Even better, when you do make promotional posts, keep them interesting, friendly and useful. There’s an art to thinking of 100 ways to say “Call Us!” without being pushy - and a good marketer can think of the right approach for your business.
5. Celebrate Accomplishments of Your Team and Clients
To be sure, photos and updates about real people do ‘perform’ well on social media. But that doesn’t mean you personally need to be the one getting all the attention.
Many companies celebrate their employees and their clients online and achieve the benefit of making the brand more friendly and personable by doing so.
Think birthdays, “employee of the month,” special events (weddings, new children, etc), and little victories you’ve achieved for the folks you work with.
One team we work with in Jewish education likes to share the birthdays of their educators, and a local business that works in childcare has had success in celebrating “little victories” from kids their babysitters have worked with.
Even local repair businesses can see success in sharing before/after photos of the repairs they’ve done (with the clients’ permission, of course!).
All of these are great ways to be ‘personable’ online without getting “personally” overexposed.
6. Promote Your Location or Where You’ll Be.
Not every business makes “public appearances” but if yours does, you can call attention to these occasions to connect with your team in person. Things like webinars, trade shows, conferences, and special events present opportunities to promote online, and you can make the post more about the “event” than about your or your team personally.
Simple posts such as “Visit us at Booth 115” or “Look forward to meeting at this year’s conference” are great ideas. Even though most of your audience won’t physically be there, all of your fans get to see that you’re active in your industry and can enjoy ‘following along’ as you share with them.
Ideas like these help you get personal without necessarily drawing unwanted attention to yourself.
7. Share Quotes, Tips, and Statistics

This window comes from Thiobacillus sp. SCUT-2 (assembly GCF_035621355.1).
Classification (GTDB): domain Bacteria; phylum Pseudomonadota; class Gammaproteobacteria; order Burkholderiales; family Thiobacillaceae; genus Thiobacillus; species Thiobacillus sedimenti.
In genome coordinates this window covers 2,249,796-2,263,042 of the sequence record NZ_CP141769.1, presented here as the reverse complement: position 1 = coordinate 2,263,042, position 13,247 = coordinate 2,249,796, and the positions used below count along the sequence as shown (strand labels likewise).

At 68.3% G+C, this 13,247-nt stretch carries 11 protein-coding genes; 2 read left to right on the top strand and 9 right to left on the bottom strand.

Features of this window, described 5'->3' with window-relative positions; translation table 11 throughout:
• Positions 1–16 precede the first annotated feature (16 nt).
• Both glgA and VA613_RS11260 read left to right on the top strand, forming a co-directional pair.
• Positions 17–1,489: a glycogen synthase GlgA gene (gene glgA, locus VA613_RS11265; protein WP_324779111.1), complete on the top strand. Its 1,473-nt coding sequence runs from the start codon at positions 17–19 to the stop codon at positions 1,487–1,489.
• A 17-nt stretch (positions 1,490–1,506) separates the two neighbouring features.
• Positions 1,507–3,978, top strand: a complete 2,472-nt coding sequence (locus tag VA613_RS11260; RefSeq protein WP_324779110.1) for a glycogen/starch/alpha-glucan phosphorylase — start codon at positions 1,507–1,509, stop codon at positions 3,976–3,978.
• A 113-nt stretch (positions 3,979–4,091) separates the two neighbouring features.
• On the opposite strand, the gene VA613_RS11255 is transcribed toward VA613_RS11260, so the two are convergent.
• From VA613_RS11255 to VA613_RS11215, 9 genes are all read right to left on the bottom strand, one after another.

Some of our clients who like being ‘in front of the camera’ love recording short videos that we can edit and promote on social media.
But not everyone wants their image and voice plastered around the internet forever. Thankfully, there’s another solution.
Your marketing team can take your ideas, quotes, or article concepts and turn them into posts that share the same ideas but without video / photos.
A series of “Quick Tips” for your clients, quotes from industry leaders, or even testimonials can be turned into graphics that look great and tell your story - all without you personally talking to the camera!
8 . Consider Hiring An Agency:
There’s a lot of different responsibilities that go into online marketing, and gone are the days in which a single college student can do everything necessary to run a business’s online marketing. Depending on the project, you’ll need the following ‘abilities’ from the person/team you hire:
Graphic Design Ability to make beautiful ads and images.
Video Editing Ability to create videos, animations, and more.
Writing Skills to write captions, text, blogs, and more.
Strategic and Analytical Skills for crafting good plans then looking at the data to optimize the campaigns.
Technical Know-How to actually post the content, create ad campaigns, and track results o that make sense and get results.
To repeat: Just because someone is ‘younger than you or spends all day on their phone you does NOT make them a digital marketing expert or social media marketing expert.
And hiring an individual without proper abilities will likely take hours of your time to coach them and redirect them to what really matters. Like every other part of your business, online marketing takes some strategy, some skill, and a lot of consistent work to get your results, so the best way to ensure this happens is to work with professionals who are committed to your success.
In Summary: Keeping Private While Promoting Your Business Online
Too many businesses are missing opportunities to win new business on social media just because the business owner doesn’t want to share their personal life online.
But even the most private business owner can benefit from Facebook, Instagram, LinkedIn, Twitter, and more by getting clever and using a few tricks to promote the business without exposing the businesses’ leadership to the whole world online.
What Do YOU Need Help With?
Call us at (732) 500 7793 or fill out the form below to get started.
We do both business coaching and worry-free management of online marketing for small business and non-profit teams. Let’s connect - (732 500 7793) or Steve@NetPositiveAgency.com